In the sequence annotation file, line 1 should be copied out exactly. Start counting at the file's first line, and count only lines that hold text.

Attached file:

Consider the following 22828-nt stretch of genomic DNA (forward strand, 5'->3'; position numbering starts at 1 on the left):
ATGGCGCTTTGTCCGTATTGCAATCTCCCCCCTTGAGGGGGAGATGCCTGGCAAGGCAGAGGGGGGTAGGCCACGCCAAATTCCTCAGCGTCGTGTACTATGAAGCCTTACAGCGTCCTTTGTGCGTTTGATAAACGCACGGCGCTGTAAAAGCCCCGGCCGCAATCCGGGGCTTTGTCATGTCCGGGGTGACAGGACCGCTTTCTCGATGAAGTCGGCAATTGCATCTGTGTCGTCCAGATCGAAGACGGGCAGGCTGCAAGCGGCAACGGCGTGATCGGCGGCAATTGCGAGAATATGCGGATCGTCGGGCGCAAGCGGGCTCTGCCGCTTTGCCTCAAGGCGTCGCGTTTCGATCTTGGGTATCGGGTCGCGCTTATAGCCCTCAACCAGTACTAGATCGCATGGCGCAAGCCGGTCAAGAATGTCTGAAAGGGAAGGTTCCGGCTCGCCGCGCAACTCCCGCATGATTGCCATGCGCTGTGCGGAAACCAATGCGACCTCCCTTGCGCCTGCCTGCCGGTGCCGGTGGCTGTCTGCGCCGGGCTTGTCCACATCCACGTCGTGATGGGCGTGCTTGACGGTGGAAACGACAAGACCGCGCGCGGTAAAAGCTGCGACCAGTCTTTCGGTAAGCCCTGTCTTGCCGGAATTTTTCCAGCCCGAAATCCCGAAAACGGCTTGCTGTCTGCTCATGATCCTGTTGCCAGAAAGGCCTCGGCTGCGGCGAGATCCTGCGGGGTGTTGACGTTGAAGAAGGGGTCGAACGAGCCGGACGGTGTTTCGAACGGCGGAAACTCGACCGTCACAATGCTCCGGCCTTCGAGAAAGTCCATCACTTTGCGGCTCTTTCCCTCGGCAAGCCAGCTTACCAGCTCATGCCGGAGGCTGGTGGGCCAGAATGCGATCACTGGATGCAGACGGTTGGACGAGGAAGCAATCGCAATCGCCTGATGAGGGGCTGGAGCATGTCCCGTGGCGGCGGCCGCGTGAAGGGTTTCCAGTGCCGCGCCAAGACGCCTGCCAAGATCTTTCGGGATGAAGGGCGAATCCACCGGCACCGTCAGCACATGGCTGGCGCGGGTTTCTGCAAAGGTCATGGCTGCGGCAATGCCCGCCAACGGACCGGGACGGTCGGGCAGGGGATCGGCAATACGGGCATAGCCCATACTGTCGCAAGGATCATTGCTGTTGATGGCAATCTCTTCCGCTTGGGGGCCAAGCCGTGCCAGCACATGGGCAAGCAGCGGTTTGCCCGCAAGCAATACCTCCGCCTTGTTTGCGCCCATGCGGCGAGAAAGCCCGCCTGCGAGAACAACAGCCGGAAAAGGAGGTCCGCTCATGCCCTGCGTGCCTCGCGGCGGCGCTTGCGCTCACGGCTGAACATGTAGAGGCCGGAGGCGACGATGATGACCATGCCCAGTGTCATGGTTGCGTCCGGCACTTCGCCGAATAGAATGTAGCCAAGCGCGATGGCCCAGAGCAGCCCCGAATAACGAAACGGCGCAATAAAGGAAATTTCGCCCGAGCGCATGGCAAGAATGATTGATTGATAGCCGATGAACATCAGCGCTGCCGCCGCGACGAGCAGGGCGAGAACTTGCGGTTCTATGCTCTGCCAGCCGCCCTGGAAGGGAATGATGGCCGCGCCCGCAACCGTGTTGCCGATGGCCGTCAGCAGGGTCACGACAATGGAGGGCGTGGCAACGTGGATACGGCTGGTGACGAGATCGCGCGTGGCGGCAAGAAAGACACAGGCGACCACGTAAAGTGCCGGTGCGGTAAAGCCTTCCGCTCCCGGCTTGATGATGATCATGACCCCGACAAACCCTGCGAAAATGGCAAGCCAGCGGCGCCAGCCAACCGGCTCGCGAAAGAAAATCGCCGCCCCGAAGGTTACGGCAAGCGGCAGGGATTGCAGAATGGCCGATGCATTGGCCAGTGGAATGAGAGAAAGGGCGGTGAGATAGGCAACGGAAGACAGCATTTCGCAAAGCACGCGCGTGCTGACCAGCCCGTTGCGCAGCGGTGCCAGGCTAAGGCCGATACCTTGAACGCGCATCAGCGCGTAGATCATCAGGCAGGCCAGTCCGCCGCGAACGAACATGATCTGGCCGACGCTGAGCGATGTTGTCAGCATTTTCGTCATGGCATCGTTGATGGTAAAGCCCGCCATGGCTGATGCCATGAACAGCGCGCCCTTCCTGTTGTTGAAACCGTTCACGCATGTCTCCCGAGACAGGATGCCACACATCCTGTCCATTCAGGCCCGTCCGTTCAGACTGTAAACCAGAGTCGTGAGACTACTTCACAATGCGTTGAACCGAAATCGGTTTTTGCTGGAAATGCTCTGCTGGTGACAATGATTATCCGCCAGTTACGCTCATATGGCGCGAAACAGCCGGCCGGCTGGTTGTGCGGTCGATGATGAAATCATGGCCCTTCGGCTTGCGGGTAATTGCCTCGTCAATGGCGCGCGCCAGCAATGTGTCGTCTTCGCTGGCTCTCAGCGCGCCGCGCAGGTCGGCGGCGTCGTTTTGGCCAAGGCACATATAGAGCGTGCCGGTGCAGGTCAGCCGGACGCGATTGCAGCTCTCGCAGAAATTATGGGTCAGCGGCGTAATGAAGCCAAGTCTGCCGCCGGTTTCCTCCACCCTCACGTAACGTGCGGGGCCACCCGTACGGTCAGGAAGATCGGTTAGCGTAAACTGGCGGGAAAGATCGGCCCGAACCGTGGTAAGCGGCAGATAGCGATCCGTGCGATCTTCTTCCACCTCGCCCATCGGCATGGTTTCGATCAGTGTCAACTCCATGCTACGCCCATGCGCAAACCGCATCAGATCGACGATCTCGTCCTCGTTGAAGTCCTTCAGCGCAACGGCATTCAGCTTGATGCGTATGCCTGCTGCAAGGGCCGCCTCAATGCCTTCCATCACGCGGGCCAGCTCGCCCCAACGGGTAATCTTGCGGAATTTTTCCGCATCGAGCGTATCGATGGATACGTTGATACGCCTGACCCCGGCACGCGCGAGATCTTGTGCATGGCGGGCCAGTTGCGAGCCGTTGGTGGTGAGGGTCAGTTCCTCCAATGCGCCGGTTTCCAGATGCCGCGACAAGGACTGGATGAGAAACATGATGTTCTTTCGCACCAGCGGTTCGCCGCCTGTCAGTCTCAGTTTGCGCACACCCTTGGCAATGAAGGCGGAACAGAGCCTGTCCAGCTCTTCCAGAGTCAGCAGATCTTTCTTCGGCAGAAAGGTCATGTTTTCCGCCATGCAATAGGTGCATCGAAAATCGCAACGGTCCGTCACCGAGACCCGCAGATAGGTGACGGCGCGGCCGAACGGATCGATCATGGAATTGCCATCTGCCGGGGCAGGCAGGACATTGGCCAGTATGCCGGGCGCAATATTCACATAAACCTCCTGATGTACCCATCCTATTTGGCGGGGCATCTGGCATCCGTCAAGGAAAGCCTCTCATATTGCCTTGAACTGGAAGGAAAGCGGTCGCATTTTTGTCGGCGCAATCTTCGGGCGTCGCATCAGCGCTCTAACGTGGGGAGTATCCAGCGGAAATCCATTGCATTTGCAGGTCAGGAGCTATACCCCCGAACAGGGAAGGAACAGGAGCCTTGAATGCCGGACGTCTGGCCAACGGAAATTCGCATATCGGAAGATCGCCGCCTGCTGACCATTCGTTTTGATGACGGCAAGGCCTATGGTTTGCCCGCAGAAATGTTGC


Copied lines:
Consider the following 22828-nt stretch of genomic DNA (forward strand, 5'->3'; position numbering starts at 1 on the left):